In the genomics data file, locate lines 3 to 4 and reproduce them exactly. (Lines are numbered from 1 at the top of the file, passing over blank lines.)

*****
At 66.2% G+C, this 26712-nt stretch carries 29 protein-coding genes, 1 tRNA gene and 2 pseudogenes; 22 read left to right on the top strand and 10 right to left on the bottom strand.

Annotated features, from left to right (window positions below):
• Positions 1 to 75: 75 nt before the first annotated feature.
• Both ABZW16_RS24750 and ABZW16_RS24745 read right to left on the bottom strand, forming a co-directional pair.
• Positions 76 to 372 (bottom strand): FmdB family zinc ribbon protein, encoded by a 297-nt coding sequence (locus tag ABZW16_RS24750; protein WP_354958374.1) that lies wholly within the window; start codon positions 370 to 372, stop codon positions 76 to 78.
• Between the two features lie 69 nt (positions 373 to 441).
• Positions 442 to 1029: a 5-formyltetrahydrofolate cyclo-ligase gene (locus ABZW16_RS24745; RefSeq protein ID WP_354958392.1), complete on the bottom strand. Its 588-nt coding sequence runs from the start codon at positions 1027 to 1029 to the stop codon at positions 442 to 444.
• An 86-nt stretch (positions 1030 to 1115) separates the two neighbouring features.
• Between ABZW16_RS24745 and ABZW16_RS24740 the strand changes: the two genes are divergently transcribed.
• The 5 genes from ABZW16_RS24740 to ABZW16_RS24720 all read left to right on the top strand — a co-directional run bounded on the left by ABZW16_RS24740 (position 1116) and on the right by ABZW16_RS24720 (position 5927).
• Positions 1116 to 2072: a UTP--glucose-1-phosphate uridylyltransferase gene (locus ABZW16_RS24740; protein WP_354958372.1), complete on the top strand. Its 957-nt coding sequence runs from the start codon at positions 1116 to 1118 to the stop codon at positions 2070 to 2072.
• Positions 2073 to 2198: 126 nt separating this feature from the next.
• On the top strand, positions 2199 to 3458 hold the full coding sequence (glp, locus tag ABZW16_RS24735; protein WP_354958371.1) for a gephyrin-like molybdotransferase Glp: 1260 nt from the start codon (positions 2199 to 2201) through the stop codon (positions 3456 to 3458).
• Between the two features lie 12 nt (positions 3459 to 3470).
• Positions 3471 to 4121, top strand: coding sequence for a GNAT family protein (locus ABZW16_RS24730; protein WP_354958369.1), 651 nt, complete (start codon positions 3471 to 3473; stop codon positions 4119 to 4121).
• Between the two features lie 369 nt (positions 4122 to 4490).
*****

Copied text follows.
• Positions 1 to 75: 75 nt before the first annotated feature.
• Both ABZW16_RS24750 and ABZW16_RS24745 read right to left on the bottom strand, forming a co-directional pair.